clock menu more-arrow no yes

Filed under:

Ranking all of Steph’s teammates: #59 — Ekpe Udoh

We all have fond memories of Udoh.

Dallas Mavericks v Golden State Warriors Photo by Rocky Widner/NBAE via Getty Images

On June 25, 2009, the Golden State Warriors drafted Steph Curry. Ten years and 16 days later, the Oklahoma City Thunder traded Russell Westbrook to the Houston Rockets. With that move, Curry moved to second in the NBA for longest tenure with his current team. The only player he sits behind is Udonis Haslem, though that feels like a technicality. At this point, Haslem is essentially an assistant coach for the Miami Heat, having appeared in just 43 games and played fewer than 300 minutes over the last four seasons combined.

During his time in the Bay Area, Curry has had 106 teammates who have appeared in at least one game. Some played in exactly one game, while others played in hundreds. Some never actually played in a game that Curry was active for, while others formed historically great partnerships with him.

And I’m ranking all 106 over the course of a few months.

Players are ranked — and stats are shown — based only on their time as Curry’s teammate. How good/bad they were in other organizations doesn’t matter. How good/bad they were on pre-2009-10 Warriors teams doesn’t matter.

To see all of the rankings thus far, you can click on the “Ranking Steph’s teammates” tag at the top of the article.


#59 — Ekpe Udoh

Golden State Warriors v Oklahoma City Thunder Photo by Layne Murdoch/NBAE via Getty Images

Games: 96 (29th out of 106)
Points per game: 4.6 (T-64th out of 106)
Rebounds per game: 3.4 (T-44th out of 106)
Assists per game: 0.7 (T-71st out of 106)

The Warriors drafted Ekpe Udoh with the sixth overall pick in 2010, just one year after they took Steph Curry. The reason for drafting Udoh was very, very simple: he projected to be a spectacular defensive player.

In both the Warriors and Udoh’s defense (pardon the pun), that scouting report was mostly accurate. Even as a rookie, when you expect even a good defensive prospect to struggle on that end of the court, Udoh was a good defender. He was a strong interior presence, able to hold up against centers and power forwards posting up. He had tremendous help defense instincts, and spectacular timing with his blocks. He averaged just 17.8 minutes per game as a rookie but blocked 1.5 shots.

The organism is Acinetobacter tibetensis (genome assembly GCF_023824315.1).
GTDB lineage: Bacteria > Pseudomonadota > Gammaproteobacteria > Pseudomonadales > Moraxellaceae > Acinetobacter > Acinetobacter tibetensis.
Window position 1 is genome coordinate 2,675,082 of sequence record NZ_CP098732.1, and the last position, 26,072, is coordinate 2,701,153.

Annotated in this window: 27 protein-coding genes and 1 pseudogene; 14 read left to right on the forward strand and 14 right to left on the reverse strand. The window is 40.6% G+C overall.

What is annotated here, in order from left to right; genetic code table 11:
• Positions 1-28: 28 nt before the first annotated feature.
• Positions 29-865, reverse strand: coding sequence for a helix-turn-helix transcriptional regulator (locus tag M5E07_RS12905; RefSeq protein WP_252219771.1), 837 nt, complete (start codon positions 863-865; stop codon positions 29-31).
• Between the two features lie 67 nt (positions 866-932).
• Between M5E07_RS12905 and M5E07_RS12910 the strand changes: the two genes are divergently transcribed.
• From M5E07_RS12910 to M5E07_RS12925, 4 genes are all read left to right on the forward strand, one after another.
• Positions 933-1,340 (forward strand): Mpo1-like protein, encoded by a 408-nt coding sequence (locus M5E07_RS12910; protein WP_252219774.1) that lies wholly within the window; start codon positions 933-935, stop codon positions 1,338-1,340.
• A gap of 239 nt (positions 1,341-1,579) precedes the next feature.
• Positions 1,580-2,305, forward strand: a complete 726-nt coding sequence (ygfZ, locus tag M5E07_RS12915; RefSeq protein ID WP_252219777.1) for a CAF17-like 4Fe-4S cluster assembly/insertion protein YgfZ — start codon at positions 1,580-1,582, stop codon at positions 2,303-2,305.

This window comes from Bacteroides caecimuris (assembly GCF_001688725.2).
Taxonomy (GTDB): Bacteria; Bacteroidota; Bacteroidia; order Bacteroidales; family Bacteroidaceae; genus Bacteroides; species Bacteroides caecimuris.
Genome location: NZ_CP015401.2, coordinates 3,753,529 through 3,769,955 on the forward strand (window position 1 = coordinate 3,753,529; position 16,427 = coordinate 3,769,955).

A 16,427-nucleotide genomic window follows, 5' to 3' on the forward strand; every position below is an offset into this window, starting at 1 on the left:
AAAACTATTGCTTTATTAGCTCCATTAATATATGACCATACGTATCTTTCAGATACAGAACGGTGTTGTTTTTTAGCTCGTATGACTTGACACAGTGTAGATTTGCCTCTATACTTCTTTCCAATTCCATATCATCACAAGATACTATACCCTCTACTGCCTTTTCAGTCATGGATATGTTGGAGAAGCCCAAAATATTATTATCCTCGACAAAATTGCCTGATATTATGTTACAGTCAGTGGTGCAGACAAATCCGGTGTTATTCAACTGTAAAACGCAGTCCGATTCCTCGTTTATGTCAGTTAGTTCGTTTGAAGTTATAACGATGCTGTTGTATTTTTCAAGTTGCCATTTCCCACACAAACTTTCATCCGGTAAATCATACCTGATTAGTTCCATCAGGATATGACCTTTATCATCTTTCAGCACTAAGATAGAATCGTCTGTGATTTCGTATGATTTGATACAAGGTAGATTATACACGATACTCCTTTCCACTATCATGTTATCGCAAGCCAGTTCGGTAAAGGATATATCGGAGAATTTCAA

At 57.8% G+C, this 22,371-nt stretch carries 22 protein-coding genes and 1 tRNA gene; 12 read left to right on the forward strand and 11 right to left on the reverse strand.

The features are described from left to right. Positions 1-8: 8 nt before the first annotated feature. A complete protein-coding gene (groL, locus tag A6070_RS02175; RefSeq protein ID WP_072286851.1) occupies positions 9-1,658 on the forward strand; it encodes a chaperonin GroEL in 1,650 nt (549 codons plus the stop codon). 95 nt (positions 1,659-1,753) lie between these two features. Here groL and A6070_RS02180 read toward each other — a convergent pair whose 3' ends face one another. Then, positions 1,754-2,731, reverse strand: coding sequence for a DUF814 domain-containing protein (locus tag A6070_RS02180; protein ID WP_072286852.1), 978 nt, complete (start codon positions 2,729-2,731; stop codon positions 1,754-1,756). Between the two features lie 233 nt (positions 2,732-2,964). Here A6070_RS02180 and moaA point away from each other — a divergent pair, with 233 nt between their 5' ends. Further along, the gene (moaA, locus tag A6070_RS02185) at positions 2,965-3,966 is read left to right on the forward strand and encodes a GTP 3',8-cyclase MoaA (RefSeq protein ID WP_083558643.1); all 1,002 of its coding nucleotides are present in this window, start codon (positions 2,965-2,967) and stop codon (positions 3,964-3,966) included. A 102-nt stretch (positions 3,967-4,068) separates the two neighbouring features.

He was an impact defender from day one, and that’s a very rare thing to find.

But the problem with Udoh was that his offense was never good enough to justify keeping him on the floor. Had he played a few decades prior, he might have been an All-Star. But in an era rapidly trending towards big men having diverse offensive skillsets, Udoh couldn’t quite cut it.

During his season and a half with the Warriors he shot just 44.0% from the field, and didn’t get to the free throw line a lot. His true-shooting percentage was 48.1%, which is well-below average. That just doesn’t cut it for a center.

Ultimately, Udoh ended up being a key part of the trade that sent Monta Ellis to the Milwaukee Bucks in exchange for Andrew Bogut, so he played a strong role in the Warriors rebuild, even if it wasn’t in the fashion that the Warriors initially envisioned. He had a few good years with the Bucks and Los Angeles Clippers, then spent some time overseas before returning for two years with the Utah Jazz, where he looked very good.

He spent this season playing in China.

Poll

What do you think of Ekpe Udoh’s ranking?

This poll is closed

  • 15%
    He was better than #59
    (9 votes)
  • 50%
    #59 is about right
    (30 votes)
  • 33%
    He was worse than #59
    (20 votes)
59 votes total Vote Now